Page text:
I thought I would save this topic for a time when I would be free from anxiety once and for all so I could write from a been-there-done-that perspective. Because I was. I was free from all anxiety, extreme stress, oppression, and panic attacks for almost four years.

That’s a story within itself and one that’s been on my heart to share for years now. It involves a conference in San Diego, and finding myself sobbing uncontrollably in a small room in front of several pastors, while they all prayed for this girl. That’s the story I thought I would sit to type and share to sum up the moment I experienced freedom from anxiety. More on that another day because it's worth sharing.

Fast forward a few years later. Life happened, work happened, and an open door in my mind set off one thought and the next. I began to hold myself to a higher standard, became critical of my every move, felt the need to constantly perform, receive approval, feel validated, and the external pressures of it all became insurmountable until I broke. All of this made way for anxiety again – three weeks ago. But three weeks ago was just the pinnacle of a boiling meltdown, waiting for the right, but inconvenient, moment to happen:

On the train.

Right after a 12-hour day.

In the corner seat on the last row.

While I sat next to a stranger.

All the way from DC to the suburbs.

Just like that. 

Thank God for his in-ear headphones and my super absorbent cotton dress because he couldn’t hear my cry and at least the dress caught every blob of snot and perhaps a gallon of salty tears. Because, what else is a girl to do without tissues?

In addition to feeling the weight of the world – a phrase I started using with family and friends when they would ask how I was doing –  I sat there thinking how I allowed myself to get to that point. I became disappointed with myself for being so weak, for allowing anxiety to creep back into my life. Layer upon layer of anger, resentment, self-pity, and regret took hold of my emotions, thought process, behavior and outlook.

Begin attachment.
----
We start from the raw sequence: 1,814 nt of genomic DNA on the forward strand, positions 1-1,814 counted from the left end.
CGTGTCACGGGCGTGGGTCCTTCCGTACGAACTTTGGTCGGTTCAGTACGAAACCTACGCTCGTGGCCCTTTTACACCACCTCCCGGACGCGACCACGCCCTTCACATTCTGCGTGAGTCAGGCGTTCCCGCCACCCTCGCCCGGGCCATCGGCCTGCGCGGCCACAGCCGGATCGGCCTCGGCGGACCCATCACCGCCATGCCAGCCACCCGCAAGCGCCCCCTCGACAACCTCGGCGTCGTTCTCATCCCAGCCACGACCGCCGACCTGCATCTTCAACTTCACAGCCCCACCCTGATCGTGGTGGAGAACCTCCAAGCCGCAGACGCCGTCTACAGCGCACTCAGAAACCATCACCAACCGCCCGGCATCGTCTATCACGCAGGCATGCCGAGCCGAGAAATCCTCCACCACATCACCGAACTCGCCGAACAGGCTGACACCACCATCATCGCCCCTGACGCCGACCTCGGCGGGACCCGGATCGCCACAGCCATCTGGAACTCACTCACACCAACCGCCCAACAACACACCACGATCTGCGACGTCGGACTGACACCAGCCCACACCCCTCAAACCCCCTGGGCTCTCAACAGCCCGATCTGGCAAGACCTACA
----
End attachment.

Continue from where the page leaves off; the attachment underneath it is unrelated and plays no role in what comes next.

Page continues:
Then I remembered whose I am and what I am. But that wasn’t enough in that precise moment. It wasn't enough to recite Ephesians 6:12, Phillippians 4:6, or Matthew 11:28, because I magnified a series of things in my life and work that are only a speck in the grand scheme of things. Fear and worry began taking me down a spiral. I was already under the weight of anxiety, so I began to think I was in too deep for saving. 

That night, I realized my soul was in desperate need of rest and I remembered anxiety wasn’t just the result of exhausting myself thin, it was a spiritual warfare issue I need to begin fighting again. And so the fight continues because I know what anxiety is and what it can do once its manifested in all its glory.

It hurts physically. It’s not a respecter of anyone. It can change your life for the worst, if you allow it. It depletes your mind. It enlarges the smallest of smalls. It re-plays worst-case scenarios in your mind. It feels like you’re walking through a thick cloud of oppression. It weighs heavy on your chest, physically and figuratively. It's crippling. Basically, magnified affliction to the highest degree.

But God.

Commands me to cast all my anxieties onto Him.

Promises an ever-present help in all circumstances.

Meets me in my suffering.

Has given me the word to use in defense of anxiety and it's deep roots.

So I have all I need because anxiety isn’t mine to claim. It’s a dart that landed on fertile ground, but I’ve been here before and got through, and so the fight continues. 

If you're reading this, and know this feeling all too well, I'd love to hear how you overcame.

Go, on. Let’s get vulnerable together.





Jessica Martinez